SANTA FE — New Mexico Public Regulation Commission Chairperson Theresa Becenti-Aguilar has vowed to partner with the New Mexico State legislature and federal agencies to go after funds for broadband deployment in the state.
“If we can partner with you and federal agencies so we can get more matching funds for broadband,” Becenti-Aguilar said before the Legislative Interim Committee on Science, Technology, and Telecommunications. “I strongly believe that the ranchers and farmers in rural counties should be represented.”
Sen. Michael Padillia, committee vice chairman, expressed concern over rules that were put together by the New Mexico Public Regulation Commission that apply to large telecommunication companies.
The PRC reported on the impact of a 2017 amendment (SB 53) to the New Mexico Telecommunications Act. Changes reported were on quality of service to customers, the drop in customer complaints, and employment drop by 16 percent in the telecom industry by the large carrier in the state. Some high-speed data services dropped from 233,847 in June 2017 to 213,989 subscribers in December 2018.
The rule making reported on was the Quality of Service and Customer Protection rules developed by the PRC.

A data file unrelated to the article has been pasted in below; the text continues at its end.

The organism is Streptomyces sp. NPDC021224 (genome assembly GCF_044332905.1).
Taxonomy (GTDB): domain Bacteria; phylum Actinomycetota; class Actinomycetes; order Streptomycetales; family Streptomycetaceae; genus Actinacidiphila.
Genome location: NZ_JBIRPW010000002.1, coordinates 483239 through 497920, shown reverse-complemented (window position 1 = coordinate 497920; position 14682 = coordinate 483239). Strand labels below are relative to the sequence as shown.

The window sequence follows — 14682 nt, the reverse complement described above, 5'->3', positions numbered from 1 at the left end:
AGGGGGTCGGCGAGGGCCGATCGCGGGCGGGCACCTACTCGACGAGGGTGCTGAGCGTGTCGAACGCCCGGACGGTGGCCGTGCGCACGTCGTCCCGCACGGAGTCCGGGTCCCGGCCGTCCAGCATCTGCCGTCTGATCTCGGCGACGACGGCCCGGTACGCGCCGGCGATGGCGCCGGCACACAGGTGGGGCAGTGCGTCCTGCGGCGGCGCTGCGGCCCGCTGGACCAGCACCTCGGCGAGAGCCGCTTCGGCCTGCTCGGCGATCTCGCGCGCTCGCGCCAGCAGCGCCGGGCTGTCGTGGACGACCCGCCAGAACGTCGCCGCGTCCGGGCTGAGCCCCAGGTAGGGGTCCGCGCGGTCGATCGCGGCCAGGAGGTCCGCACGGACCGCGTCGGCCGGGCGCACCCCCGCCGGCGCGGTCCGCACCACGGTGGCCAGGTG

“We’re going to pick up and add more workshops and include all telecom and wireless companies,” Becenti-Aguilar said this afternoon following the hearing on the state’s rural universal service fund. “Announcements will be made.”
The change in the New Mexico Telecommunications Act known as SB 53, requires the PRC to report to the legislature every three years. Becenti Aguilar welcomed the questions from committee members.
“We are working together this way—the committee, the PRC, and staff—to make more broadband connectivity at affordable rates available throughout the state, and rural areas everyone’s goal,” Becenti-Aguilar said.
The New Mexico Public Regulation Commission’s authority on telecommunications is found in the New Mexico Telecommunications Act and the Rural Telecommunications Act of New Mexico.